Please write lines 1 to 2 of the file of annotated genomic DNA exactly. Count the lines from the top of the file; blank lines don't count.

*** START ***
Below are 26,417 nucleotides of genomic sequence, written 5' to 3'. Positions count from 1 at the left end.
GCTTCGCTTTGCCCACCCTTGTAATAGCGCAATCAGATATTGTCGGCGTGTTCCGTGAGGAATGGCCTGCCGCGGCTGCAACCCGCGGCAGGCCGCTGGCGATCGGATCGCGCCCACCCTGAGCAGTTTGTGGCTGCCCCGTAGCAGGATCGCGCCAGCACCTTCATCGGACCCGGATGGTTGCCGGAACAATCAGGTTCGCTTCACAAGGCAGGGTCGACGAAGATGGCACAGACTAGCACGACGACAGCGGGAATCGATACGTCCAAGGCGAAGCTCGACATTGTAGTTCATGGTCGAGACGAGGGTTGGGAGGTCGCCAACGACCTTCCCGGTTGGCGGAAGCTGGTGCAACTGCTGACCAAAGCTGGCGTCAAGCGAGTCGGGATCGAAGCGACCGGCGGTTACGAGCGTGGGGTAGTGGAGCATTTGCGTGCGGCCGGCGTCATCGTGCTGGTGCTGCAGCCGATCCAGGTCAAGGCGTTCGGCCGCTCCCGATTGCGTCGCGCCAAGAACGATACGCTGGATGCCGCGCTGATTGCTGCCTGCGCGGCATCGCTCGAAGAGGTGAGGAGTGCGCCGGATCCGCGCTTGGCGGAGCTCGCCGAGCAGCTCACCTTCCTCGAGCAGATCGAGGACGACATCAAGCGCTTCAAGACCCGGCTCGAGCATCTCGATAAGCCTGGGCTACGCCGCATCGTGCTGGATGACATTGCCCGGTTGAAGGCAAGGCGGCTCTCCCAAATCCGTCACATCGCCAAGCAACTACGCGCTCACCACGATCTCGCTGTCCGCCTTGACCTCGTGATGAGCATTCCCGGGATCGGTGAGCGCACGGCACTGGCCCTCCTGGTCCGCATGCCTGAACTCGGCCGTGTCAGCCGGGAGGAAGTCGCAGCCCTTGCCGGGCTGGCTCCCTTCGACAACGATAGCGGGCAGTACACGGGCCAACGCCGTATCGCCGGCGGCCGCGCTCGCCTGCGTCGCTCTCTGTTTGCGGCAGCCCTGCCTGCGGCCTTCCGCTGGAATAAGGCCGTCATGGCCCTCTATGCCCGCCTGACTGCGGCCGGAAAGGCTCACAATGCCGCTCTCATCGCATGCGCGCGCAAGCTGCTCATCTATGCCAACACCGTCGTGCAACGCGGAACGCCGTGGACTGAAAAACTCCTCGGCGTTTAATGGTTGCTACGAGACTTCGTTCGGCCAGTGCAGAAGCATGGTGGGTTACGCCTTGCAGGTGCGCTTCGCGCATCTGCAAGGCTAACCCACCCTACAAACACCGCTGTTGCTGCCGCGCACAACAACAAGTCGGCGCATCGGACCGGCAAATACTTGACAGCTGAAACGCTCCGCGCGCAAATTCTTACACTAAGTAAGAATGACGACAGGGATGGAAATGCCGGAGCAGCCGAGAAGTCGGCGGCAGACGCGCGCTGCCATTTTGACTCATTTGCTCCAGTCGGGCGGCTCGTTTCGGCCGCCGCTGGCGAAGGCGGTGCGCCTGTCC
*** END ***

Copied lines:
Below are 26,417 nucleotides of genomic sequence, written 5' to 3'. Positions count from 1 at the left end.
GCTTCGCTTTGCCCACCCTTGTAATAGCGCAATCAGATATTGTCGGCGTGTTCCGTGAGGAATGGCCTGCCGCGGCTGCAACCCGCGGCAGGCCGCTGGCGATCGGATCGCGCCCACCCTGAGCAGTTTGTGGCTGCCCCGTAGCAGGATCGCGCCAGCACCTTCATCGGACCCGGATGGTTGCCGGAACAATCAGGTTCGCTTCACAAGGCAGGGTCGACGAAGATGGCACAGACTAGCACGACGACAGCGGGAATCGATACGTCCAAGGCGAAGCTCGACATTGTAGTTCATGGTCGAGACGAGGGTTGGGAGGTCGCCAACGACCTTCCCGGTTGGCGGAAGCTGGTGCAACTGCTGACCAAAGCTGGCGTCAAGCGAGTCGGGATCGAAGCGACCGGCGGTTACGAGCGTGGGGTAGTGGAGCATTTGCGTGCGGCCGGCGTCATCGTGCTGGTGCTGCAGCCGATCCAGGTCAAGGCGTTCGGCCGCTCCCGATTGCGTCGCGCCAAGAACGATACGCTGGATGCCGCGCTGATTGCTGCCTGCGCGGCATCGCTCGAAGAGGTGAGGAGTGCGCCGGATCCGCGCTTGGCGGAGCTCGCCGAGCAGCTCACCTTCCTCGAGCAGATCGAGGACGACATCAAGCGCTTCAAGACCCGGCTCGAGCATCTCGATAAGCCTGGGCTACGCCGCATCGTGCTGGATGACATTGCCCGGTTGAAGGCAAGGCGGCTCTCCCAAATCCGTCACATCGCCAAGCAACTACGCGCTCACCACGATCTCGCTGTCCGCCTTGACCTCGTGATGAGCATTCCCGGGATCGGTGAGCGCACGGCACTGGCCCTCCTGGTCCGCATGCCTGAACTCGGCCGTGTCAGCCGGGAGGAAGTCGCAGCCCTTGCCGGGCTGGCTCCCTTCGACAACGATAGCGGGCAGTACACGGGCCAACGCCGTATCGCCGGCGGCCGCGCTCGCCTGCGTCGCTCTCTGTTTGCGGCAGCCCTGCCTGCGGCCTTCCGCTGGAATAAGGCCGTCATGGCCCTCTATGCCCGCCTGACTGCGGCCGGAAAGGCTCACAATGCCGCTCTCATCGCATGCGCGCGCAAGCTGCTCATCTATGCCAACACCGTCGTGCAACGCGGAACGCCGTGGACTGAAAAACTCCTCGGCGTTTAATGGTTGCTACGAGACTTCGTTCGGCCAGTGCAGAAGCATGGTGGGTTACGCCTTGCAGGTGCGCTTCGCGCATCTGCAAGGCTAACCCACCCTACAAACACCGCTGTTGCTGCCGCGCACAACAACAAGTCGGCGCATCGGACCGGCAAATACTTGACAGCTGAAACGCTCCGCGCGCAAATTCTTACACTAAGTAAGAATGACGACAGGGATGGAAATGCCGGAGCAGCCGAGAAGTCGGCGGCAGACGCGCGCTGCCATTTTGACTCATTTGCTCCAGTCGGGCGGCTCGTTTCGGCCGCCGCTGGCGAAGGCGGTGCGCCTGTCC